As climate change is accelerating, the role of organizations has become increasingly significant. The Paris Agreement played a crucial role as it marked the commitment from 195 governments to limit global warming to well below 2°C and acknowledged the importance of aligning the business sector to a 2°C pathway. Inaction would mean that global average temperatures would increase beyond 2°C and the damage to humanity and the Earth’s ecosystems would not only be catastrophic, but also irreversible.
Companies’ reduction efforts are fundamental. As a result, organizations have increasingly adopted targets to reduce their greenhouse gas emissions, which are aligned with the latest climate science and meet the goals of the Paris Agreement and limit global warming to well below 2°C above pre-industrial levels and pursue efforts to limit warming to 1.5°C. Science-based targets provide companies with a clear carbon budget that specifies how much and how quickly they need to reduce their greenhouse gas emissions to be in line with the Paris Agreement. They translate the action needed globally down to a corporate level.
The Science Based Target initiative (SBTi) is a body that champions and approves science-based targets, which is led by an Executive Board that includes high-level representatives from each partner and donor organization. It is a collaboration between CDP, the United Nations Global Compact (UNGC), World Resources Institute (WRI), and the World Wide Fund for Nature (WWF). Today, 930 companies are taking science-based climate action and 411 companies have approved science-based targets.
There are three approaches to reach science-based targets to decrease a company’s greenhouse gas emissions, which are as follows:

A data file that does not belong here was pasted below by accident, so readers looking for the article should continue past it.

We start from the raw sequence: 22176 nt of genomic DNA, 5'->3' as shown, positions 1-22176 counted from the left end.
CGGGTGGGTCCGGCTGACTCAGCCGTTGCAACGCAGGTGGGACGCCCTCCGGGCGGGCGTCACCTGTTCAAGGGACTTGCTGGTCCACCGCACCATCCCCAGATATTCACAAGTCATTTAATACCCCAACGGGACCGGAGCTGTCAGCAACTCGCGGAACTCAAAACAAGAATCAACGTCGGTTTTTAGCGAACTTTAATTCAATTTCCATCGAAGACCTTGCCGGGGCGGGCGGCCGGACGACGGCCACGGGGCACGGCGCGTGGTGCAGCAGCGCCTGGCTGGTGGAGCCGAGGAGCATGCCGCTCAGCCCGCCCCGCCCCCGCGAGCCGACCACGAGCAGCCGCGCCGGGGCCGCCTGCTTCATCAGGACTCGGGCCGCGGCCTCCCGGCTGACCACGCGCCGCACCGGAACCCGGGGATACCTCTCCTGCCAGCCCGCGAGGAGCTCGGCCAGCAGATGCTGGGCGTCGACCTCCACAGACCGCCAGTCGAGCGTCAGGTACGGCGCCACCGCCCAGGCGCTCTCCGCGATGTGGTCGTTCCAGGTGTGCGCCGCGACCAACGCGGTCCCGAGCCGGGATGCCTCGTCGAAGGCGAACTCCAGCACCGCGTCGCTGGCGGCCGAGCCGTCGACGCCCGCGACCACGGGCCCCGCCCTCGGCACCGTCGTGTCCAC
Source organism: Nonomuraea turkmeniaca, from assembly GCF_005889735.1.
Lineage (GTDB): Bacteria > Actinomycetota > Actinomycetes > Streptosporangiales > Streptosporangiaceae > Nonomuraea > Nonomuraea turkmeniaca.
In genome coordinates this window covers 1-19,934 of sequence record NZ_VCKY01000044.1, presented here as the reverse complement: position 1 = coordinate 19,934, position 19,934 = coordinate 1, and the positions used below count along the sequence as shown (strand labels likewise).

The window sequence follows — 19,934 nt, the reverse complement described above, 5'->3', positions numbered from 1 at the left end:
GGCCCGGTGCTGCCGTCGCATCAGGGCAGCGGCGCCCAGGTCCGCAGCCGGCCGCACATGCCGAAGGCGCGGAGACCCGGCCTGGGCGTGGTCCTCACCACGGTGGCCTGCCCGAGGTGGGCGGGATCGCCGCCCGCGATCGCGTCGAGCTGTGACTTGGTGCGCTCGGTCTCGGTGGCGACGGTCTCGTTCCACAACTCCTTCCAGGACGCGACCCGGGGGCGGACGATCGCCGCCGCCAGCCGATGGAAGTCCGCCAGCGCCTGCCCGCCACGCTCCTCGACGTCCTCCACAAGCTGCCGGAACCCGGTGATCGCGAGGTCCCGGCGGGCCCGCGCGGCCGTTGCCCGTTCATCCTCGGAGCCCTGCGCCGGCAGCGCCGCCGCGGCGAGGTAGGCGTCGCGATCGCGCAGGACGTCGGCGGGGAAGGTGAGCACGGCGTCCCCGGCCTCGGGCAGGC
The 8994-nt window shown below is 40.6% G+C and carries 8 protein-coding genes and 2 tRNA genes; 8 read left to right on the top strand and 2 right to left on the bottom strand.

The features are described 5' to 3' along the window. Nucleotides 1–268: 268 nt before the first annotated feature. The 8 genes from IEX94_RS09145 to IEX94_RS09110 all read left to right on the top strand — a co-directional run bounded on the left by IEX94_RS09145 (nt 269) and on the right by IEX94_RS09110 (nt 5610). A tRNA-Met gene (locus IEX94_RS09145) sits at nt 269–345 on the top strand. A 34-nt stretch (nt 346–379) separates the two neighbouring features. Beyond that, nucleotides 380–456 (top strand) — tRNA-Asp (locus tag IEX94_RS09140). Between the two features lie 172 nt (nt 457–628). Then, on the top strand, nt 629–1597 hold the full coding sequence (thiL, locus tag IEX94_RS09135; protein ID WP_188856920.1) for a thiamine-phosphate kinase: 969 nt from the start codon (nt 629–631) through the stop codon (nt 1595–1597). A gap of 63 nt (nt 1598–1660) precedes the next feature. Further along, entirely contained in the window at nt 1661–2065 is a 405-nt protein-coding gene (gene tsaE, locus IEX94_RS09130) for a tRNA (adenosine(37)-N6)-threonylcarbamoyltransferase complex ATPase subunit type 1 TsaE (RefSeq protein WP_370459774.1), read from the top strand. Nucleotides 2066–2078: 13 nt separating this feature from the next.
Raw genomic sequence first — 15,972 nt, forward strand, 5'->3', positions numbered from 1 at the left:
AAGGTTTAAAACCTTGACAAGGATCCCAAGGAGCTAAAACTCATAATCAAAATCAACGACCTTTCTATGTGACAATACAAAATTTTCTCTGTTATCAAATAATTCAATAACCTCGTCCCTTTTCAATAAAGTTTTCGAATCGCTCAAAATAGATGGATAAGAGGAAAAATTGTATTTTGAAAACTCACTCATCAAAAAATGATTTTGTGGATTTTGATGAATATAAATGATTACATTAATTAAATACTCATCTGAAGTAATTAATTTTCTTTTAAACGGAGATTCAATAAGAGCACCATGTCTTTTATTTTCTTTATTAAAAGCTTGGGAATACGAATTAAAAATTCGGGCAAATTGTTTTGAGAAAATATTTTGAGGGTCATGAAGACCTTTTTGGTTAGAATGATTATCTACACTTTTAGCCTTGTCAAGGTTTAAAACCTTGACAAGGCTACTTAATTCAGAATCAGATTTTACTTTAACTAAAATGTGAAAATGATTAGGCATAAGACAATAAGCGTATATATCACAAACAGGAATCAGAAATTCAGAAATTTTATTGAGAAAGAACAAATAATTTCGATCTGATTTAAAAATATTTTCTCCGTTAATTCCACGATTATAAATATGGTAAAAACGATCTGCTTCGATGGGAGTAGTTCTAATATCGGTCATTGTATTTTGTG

- Sector-based approach: a global carbon budget allocated by sector and then allocated by the company
- Absolute-based approach: a percent reduction applied equally to all companies
- Economic-based approach: a carbon budget equated to global GDP and a company’s share is determined related to its gross profit
SBTi requires companies to set targets based on emission reduction through direct action within their boundaries or their value chains to reach decarbonization by mid-century, while offsets (carbon credits) can be purchased to show additional company commitments to finance additional emission reductions outside a company’s value chain. As such, through the purchase of carbon credits, companies cannot claim any science-based targets reductions; however, to accelerate climate action, companies must support emission reduction projects in parallel to reducing their emissions. One should recall that strategies to decarbonize companies’ value chains must be undertaken in parallel with strategies to deal with companies‘ present carbon emissions.
In line with this vision, the Net Zero Initiative (NZI) defines carbon offsetting (climate contribution) through the support of emission reduction projects, which is crucial to reach a net-zero future by mid-century. An increasing number of companies are aligning with the net-zero future and setting objectives to reach carbon neutrality. However today, there is an absence of a global methodology for reaching carbon neutrality at a corporate level.